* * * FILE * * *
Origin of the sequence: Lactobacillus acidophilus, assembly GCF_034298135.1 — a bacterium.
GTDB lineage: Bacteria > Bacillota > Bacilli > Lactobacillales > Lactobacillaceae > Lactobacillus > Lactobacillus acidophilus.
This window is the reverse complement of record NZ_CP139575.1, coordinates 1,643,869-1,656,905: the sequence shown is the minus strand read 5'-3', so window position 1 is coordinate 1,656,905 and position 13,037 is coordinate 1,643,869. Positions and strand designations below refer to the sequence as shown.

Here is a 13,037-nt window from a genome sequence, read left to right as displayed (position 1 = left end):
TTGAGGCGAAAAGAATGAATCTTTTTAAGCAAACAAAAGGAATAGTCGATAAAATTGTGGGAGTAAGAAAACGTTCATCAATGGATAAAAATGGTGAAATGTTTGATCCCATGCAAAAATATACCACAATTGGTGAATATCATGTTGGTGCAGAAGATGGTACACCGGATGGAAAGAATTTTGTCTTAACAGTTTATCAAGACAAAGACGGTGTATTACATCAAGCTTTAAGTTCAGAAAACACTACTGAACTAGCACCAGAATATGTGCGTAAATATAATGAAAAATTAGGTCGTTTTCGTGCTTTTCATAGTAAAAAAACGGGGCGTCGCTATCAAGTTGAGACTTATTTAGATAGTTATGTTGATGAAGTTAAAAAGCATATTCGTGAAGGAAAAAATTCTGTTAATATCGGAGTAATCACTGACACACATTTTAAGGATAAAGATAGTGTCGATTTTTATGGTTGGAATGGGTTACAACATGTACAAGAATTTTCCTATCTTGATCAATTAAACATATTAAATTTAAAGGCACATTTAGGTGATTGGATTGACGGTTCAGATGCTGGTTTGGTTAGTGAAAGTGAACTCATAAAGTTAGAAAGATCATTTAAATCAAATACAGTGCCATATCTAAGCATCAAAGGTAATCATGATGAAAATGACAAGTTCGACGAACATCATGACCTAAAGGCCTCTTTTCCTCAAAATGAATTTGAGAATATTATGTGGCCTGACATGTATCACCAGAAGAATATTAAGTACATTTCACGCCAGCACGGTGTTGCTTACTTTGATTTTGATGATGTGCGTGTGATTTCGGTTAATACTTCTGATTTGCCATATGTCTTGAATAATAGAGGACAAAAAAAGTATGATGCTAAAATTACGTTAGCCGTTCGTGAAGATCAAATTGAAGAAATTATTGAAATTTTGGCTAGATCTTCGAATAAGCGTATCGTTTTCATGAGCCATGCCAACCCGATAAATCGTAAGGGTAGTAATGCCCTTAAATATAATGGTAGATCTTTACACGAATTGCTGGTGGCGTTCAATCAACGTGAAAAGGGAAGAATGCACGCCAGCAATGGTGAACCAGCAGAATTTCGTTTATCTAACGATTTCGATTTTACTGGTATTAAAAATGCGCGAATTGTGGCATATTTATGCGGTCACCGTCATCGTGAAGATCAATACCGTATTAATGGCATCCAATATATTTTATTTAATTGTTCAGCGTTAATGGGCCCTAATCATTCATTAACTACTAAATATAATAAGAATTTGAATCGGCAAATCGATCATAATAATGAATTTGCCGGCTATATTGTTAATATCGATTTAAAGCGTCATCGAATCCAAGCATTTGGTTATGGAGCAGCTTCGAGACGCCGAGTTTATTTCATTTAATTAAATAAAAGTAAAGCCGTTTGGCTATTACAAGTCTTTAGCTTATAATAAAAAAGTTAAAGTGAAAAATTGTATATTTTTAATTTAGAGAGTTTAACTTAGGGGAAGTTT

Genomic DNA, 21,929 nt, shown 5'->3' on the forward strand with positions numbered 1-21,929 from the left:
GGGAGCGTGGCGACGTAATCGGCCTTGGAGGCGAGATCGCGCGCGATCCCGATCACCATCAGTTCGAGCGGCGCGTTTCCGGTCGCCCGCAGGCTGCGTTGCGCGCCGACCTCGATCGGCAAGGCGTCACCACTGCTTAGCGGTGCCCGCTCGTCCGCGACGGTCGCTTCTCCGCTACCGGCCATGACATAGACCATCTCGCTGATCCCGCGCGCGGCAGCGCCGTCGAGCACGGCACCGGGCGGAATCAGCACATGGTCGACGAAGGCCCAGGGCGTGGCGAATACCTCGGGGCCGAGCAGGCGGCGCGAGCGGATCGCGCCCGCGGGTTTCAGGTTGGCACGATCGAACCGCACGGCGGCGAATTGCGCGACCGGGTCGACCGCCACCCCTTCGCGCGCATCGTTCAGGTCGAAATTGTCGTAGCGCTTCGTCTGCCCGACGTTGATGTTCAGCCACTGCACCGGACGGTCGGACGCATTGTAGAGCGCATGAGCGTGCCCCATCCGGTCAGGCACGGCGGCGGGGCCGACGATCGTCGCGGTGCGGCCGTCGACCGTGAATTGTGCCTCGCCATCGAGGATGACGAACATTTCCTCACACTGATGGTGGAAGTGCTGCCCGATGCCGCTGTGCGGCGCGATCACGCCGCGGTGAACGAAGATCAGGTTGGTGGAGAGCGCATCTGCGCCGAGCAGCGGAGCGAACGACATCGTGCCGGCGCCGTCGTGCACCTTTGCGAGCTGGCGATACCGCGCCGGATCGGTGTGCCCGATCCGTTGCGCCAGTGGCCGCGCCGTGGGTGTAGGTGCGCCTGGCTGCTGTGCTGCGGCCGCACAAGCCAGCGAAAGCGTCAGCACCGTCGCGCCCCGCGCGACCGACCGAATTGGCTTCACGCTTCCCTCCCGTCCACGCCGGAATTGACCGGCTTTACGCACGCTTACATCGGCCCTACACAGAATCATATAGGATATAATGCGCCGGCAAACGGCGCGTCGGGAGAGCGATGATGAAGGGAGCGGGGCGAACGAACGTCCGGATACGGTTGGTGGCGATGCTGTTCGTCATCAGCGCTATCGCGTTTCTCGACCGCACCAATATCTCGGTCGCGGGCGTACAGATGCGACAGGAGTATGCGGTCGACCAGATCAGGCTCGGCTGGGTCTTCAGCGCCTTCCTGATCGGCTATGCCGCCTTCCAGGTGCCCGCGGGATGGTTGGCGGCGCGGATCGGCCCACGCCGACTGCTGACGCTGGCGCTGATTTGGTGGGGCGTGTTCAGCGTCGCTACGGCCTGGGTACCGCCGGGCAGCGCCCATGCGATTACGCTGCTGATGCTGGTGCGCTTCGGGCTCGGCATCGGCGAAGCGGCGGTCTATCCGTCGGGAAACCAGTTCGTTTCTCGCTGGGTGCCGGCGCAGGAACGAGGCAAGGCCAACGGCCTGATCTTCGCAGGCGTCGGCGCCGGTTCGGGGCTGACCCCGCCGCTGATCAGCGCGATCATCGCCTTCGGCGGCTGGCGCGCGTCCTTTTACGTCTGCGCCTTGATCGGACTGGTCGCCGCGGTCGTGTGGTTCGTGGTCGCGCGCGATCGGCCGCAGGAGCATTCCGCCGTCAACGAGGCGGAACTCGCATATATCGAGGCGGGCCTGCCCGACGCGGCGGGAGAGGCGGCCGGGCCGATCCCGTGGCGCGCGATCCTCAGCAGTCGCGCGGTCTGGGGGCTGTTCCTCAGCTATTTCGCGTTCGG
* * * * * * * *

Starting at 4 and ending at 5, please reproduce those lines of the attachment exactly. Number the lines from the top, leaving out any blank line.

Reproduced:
Here is a 13,037-nt window from a genome sequence, read left to right as displayed (position 1 = left end):
TTGAGGCGAAAAGAATGAATCTTTTTAAGCAAACAAAAGGAATAGTCGATAAAATTGTGGGAGTAAGAAAACGTTCATCAATGGATAAAAATGGTGAAATGTTTGATCCCATGCAAAAATATACCACAATTGGTGAATATCATGTTGGTGCAGAAGATGGTACACCGGATGGAAAGAATTTTGTCTTAACAGTTTATCAAGACAAAGACGGTGTATTACATCAAGCTTTAAGTTCAGAAAACACTACTGAACTAGCACCAGAATATGTGCGTAAATATAATGAAAAATTAGGTCGTTTTCGTGCTTTTCATAGTAAAAAAACGGGGCGTCGCTATCAAGTTGAGACTTATTTAGATAGTTATGTTGATGAAGTTAAAAAGCATATTCGTGAAGGAAAAAATTCTGTTAATATCGGAGTAATCACTGACACACATTTTAAGGATAAAGATAGTGTCGATTTTTATGGTTGGAATGGGTTACAACATGTACAAGAATTTTCCTATCTTGATCAATTAAACATATTAAATTTAAAGGCACATTTAGGTGATTGGATTGACGGTTCAGATGCTGGTTTGGTTAGTGAAAGTGAACTCATAAAGTTAGAAAGATCATTTAAATCAAATACAGTGCCATATCTAAGCATCAAAGGTAATCATGATGAAAATGACAAGTTCGACGAACATCATGACCTAAAGGCCTCTTTTCCTCAAAATGAATTTGAGAATATTATGTGGCCTGACATGTATCACCAGAAGAATATTAAGTACATTTCACGCCAGCACGGTGTTGCTTACTTTGATTTTGATGATGTGCGTGTGATTTCGGTTAATACTTCTGATTTGCCATATGTCTTGAATAATAGAGGACAAAAAAAGTATGATGCTAAAATTACGTTAGCCGTTCGTGAAGATCAAATTGAAGAAATTATTGAAATTTTGGCTAGATCTTCGAATAAGCGTATCGTTTTCATGAGCCATGCCAACCCGATAAATCGTAAGGGTAGTAATGCCCTTAAATATAATGGTAGATCTTTACACGAATTGCTGGTGGCGTTCAATCAACGTGAAAAGGGAAGAATGCACGCCAGCAATGGTGAACCAGCAGAATTTCGTTTATCTAACGATTTCGATTTTACTGGTATTAAAAATGCGCGAATTGTGGCATATTTATGCGGTCACCGTCATCGTGAAGATCAATACCGTATTAATGGCATCCAATATATTTTATTTAATTGTTCAGCGTTAATGGGCCCTAATCATTCATTAACTACTAAATATAATAAGAATTTGAATCGGCAAATCGATCATAATAATGAATTTGCCGGCTATATTGTTAATATCGATTTAAAGCGTCATCGAATCCAAGCATTTGGTTATGGAGCAGCTTCGAGACGCCGAGTTTATTTCATTTAATTAAATAAAAGTAAAGCCGTTTGGCTATTACAAGTCTTTAGCTTATAATAAAAAAGTTAAAGTGAAAAATTGTATATTTTTAATTTAGAGAGTTTAACTTAGGGGAAGTTT